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While minimizing hyperglycemia in critically injured patients improves outcomes, it is debatable whether postinjury glucose control should aim for conventional (CGC≤180mg/dL) or tight levels (TGC=81–108mg/dL). Thus, we queried our 17-year prospective database of patients at risk for postinjury multiple organ failure to examine the association between glucose levels and adverse outcomes.
Acutely injured patients admitted to a Level I trauma center intensive care unit from 1992 to 2008 with age>15, injury severity score (ISS)>15, and survival>48hrs were eligible for the study. Multiple logistic regression was used to determine the independent association of glucose control with adverse outcomes (death, ventilator free days, ICU free days, and major infections), adjusted for ISS, age, and red blood cell transfusion in the first 12 hours (RBC/12hrs).
Overall, 2231 patients were eligible, of whom 153 (6.9%) died. Mean age was 37.8±0.4 years and median ISS was 27 (IQR:21–35). The majority (77%) of these patients maintained mean glucose within CGC and only 10% achieved mean glucose levels within TGC. Non-survivors required higher doses of insulin to control glucose levels, showing higher mean insulin:glucose ratios (t-test, p=0.025). After adjusting for confounders, mean glucose remained significantly associated with the studied adverse outcomes. Age significantly modified all these associations, with older patients, seeming to benefit more from TGC than their younger counterparts.
Age is an effect modifier of the association between glucose levels and adverse outcomes. Future studies including larger samples of elderly trauma patients are needed to determine the ideal levels for glucose control in this growing population.
Hyperglycemia is common in critically ill patients and has been shown to be associated with worse outcomes.1 In the first major randomized controlled trial (RCT) studying glycemic control of critically ill patients, Van den Berghe et al. concluded that patients treated with tight glucose control levels (TGC=80–110 mg/dL) had significantly lower rates of infections, renal impairment, and mortality than patients treated with conventional glucose control levels (CGC≤180mg/dL).2,6 In the burn population, TGC has been shown to reduce mortality and the number of septic and infectious complications.3,4 Specifically in the trauma population, hyperglycemia has been shown to correlate with increased infection, multiple organ failure, and mortality.5–8 Subsequent prospective non-blinded RCTs in mixed medical surgical intensive care units (ICUs) found no significant difference in ICU mortality and rate of major infections, and TGC subjects had significantly more hypoglycemic episodes than CGC patients.9,10 In addition, evaluations of neurologic and neurosurgical patients showed similar or worse outcomes with TGC than CGC.11,12 In an attempt to settle the debate, a large international RCT (NICE SUGAR trial), found that TGC actually increased mortality compared to CGC.13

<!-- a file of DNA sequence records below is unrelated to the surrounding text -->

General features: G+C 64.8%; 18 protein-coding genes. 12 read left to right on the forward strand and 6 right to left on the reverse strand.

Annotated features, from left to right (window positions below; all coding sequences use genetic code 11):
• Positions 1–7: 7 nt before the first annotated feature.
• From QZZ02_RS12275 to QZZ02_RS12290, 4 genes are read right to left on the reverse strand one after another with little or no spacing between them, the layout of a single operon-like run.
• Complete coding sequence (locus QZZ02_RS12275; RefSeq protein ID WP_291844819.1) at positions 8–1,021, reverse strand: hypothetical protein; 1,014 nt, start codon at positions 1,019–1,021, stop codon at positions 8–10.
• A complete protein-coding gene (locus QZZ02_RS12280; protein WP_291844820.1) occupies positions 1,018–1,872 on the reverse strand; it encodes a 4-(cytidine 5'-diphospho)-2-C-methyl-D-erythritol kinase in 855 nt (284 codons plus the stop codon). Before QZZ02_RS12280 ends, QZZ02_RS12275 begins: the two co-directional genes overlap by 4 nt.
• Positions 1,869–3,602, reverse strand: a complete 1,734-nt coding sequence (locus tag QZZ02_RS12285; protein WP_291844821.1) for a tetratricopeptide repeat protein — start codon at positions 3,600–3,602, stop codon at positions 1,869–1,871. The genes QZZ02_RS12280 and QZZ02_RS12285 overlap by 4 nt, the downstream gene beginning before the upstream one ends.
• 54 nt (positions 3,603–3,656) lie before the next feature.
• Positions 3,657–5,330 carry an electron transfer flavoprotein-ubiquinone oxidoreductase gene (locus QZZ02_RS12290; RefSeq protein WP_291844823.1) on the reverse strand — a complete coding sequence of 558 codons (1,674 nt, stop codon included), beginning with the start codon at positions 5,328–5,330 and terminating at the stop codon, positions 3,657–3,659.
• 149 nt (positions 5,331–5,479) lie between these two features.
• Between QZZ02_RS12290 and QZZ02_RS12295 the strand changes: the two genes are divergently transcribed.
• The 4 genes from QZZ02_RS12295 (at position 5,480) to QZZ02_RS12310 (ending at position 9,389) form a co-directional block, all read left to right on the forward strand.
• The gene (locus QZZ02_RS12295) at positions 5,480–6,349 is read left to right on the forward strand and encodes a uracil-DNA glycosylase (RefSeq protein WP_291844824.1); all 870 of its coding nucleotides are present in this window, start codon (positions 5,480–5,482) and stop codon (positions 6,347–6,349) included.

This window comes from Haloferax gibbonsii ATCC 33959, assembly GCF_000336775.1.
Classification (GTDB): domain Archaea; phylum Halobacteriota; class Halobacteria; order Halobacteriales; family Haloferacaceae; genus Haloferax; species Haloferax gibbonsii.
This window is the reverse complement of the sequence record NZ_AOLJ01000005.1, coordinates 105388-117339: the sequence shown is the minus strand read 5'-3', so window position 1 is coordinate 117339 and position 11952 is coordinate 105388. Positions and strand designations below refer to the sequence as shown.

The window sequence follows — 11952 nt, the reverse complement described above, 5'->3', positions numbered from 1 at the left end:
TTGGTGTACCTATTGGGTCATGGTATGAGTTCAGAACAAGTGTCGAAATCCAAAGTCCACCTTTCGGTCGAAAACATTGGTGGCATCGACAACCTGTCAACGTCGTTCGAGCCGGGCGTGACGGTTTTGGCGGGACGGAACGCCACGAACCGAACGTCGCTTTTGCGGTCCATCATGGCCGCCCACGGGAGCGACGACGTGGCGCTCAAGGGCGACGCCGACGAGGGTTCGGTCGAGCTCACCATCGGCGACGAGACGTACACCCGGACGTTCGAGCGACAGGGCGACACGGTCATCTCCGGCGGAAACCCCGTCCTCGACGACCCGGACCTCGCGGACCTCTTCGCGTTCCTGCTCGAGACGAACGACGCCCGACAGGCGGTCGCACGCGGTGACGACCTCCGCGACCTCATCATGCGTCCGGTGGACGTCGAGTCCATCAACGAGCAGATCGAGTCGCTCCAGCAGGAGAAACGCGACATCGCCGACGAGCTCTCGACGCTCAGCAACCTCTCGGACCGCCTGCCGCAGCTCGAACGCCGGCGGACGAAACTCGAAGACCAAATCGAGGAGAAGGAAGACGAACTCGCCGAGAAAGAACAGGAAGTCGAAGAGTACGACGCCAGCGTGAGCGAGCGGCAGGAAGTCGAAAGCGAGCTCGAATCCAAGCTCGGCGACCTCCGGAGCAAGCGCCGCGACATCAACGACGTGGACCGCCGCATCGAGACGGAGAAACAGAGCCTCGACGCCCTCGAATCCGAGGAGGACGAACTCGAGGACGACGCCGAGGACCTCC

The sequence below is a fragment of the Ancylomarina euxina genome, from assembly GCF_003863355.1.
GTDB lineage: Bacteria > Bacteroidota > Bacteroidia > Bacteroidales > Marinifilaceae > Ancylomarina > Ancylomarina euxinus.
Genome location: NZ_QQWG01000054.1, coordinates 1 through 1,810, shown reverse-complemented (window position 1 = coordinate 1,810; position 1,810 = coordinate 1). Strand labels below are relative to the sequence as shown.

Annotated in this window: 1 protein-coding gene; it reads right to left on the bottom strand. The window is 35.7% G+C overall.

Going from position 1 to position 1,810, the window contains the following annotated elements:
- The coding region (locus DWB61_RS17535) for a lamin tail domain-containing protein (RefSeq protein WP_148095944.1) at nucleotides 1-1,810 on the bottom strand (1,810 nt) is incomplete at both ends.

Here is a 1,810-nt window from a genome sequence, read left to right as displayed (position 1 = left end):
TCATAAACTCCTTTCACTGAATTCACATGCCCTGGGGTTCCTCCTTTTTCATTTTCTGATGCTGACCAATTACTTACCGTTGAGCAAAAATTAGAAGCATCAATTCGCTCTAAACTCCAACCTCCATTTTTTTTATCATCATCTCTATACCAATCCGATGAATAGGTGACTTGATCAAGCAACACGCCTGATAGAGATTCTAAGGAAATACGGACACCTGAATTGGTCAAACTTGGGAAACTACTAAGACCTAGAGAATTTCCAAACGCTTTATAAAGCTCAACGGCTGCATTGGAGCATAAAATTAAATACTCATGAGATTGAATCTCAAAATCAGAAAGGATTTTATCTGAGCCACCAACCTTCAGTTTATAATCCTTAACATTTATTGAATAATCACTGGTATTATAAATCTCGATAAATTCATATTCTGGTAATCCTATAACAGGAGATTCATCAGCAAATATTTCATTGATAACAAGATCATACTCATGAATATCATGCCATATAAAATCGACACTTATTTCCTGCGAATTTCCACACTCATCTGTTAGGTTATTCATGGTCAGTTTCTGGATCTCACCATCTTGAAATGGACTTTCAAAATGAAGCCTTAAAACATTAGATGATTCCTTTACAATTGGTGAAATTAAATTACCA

Inclusion of mixed populations of medical, surgical and postinjury patients led to these conflicting results. Indeed, after the NICE-SUGAR study, Gunst and Van den Berghe from Leuven reported that certain subgroups, such as cardiac surgery and pediatric patients seemed to benefit from TGC while other groups such as non-surgical patients had diminished benefit and greater risk of hypoglycemia.14 Recent retrospective large studies limited to trauma suggested that mortality, length of stay, ventilator days, and infections were significantly lower after the implementation of intensive glucose protocols.15–16 Collectively, the existing evidence suggest a benefit from more intense glucose control among trauma patients.
The purpose of this study is to evaluate the association between TGC and CGC with adverse outcomes within specific subpopulations of critically injured patients using our 17-year prospectively collected database of patients at risk for multiple organ failure.
Acutely injured patients admitted to the Rocky Mountain Regional Trauma Center surgical ICU at Denver Health Medical Center (DHMC) were prospectively studied from 1992 to 2008. DHMC is a state designated Level I trauma center verified by the American College of Surgeons Committee on Trauma. Inclusion criteria were age older than 15 years, Injury Severity Score (ISS) greater than 15, survival greater than 48 hours from injury, and admission to the surgical ICU within 24 hours of injury. Patients with isolated head injuries (head injuries with extra-cranial Abbreviated Injury Scale less than 2), burn or hanging injuries were excluded. Forty-six patients (2%) with documented diabetes were also excluded from the study.
Patient characteristics were recorded at the time of hospital admission, according to previously published definitions.17 Daily physiologic and laboratory data were collected through ICU day 28. Subsequent clinical events were recorded on all patients until death or hospital discharge. In our institution, intensive insulin protocols started in 2002 and were fully implemented in 2004.18 Daily insulin-dose and body mass index (BMI) data were available only after 2004, thus analyses of insulin levels and obesity (defined as BMI ≥ 30 kilogram/meter2) were limited to the more recent 2005 to 2008 study period. At our institution, insulin infusion is commenced in critically ill patients with persistent blood glucose >110 mg/dL. Initiation and continuation insulin rates and bolus doses are based on serum glucose level, seen in Table 1 and and2.2. Blood glucose levels are monitored every 2 hours and if needed, every 1 hour. If enteral nutrition, parenteral nutrition, or intravenous fluids with dextrose are stopped, the insulin infusion rate is decreased by 50% and blood glucose is closely monitored every hour. Data collection and storage are in compliance with the Health Insurance Portability and Accountability Act regulations and have been approved by our Institutional Review Board.